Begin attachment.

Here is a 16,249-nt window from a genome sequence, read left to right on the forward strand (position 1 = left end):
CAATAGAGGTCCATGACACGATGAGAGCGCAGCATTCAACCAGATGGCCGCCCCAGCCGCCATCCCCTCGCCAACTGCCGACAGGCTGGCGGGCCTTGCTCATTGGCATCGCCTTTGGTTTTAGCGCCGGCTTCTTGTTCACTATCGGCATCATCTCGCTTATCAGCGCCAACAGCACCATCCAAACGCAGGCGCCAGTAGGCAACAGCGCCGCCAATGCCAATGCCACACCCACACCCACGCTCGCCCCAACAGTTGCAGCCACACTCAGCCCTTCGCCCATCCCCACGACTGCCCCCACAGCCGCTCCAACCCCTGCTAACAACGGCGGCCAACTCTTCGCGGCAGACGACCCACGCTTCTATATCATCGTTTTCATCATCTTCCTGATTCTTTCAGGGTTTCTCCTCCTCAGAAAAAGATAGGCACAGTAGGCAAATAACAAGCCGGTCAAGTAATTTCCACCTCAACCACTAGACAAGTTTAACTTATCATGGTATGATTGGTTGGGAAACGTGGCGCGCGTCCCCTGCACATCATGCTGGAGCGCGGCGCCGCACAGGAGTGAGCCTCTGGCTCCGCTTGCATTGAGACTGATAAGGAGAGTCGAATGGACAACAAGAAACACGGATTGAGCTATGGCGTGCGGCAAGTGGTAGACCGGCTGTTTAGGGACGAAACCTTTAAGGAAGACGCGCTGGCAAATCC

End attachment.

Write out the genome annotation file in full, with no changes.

Here is a 16,249-nt window from a genome sequence, read left to right on the forward strand (position 1 = left end):
CAATAGAGGTCCATGACACGATGAGAGCGCAGCATTCAACCAGATGGCCGCCCCAGCCGCCATCCCCTCGCCAACTGCCGACAGGCTGGCGGGCCTTGCTCATTGGCATCGCCTTTGGTTTTAGCGCCGGCTTCTTGTTCACTATCGGCATCATCTCGCTTATCAGCGCCAACAGCACCATCCAAACGCAGGCGCCAGTAGGCAACAGCGCCGCCAATGCCAATGCCACACCCACACCCACGCTCGCCCCAACAGTTGCAGCCACACTCAGCCCTTCGCCCATCCCCACGACTGCCCCCACAGCCGCTCCAACCCCTGCTAACAACGGCGGCCAACTCTTCGCGGCAGACGACCCACGCTTCTATATCATCGTTTTCATCATCTTCCTGATTCTTTCAGGGTTTCTCCTCCTCAGAAAAAGATAGGCACAGTAGGCAAATAACAAGCCGGTCAAGTAATTTCCACCTCAACCACTAGACAAGTTTAACTTATCATGGTATGATTGGTTGGGAAACGTGGCGCGCGTCCCCTGCACATCATGCTGGAGCGCGGCGCCGCACAGGAGTGAGCCTCTGGCTCCGCTTGCATTGAGACTGATAAGGAGAGTCGAATGGACAACAAGAAACACGGATTGAGCTATGGCGTGCGGCAAGTGGTAGACCGGCTGTTTAGGGACGAAACCTTTAAGGAAGACGCGCTGGCAAATCC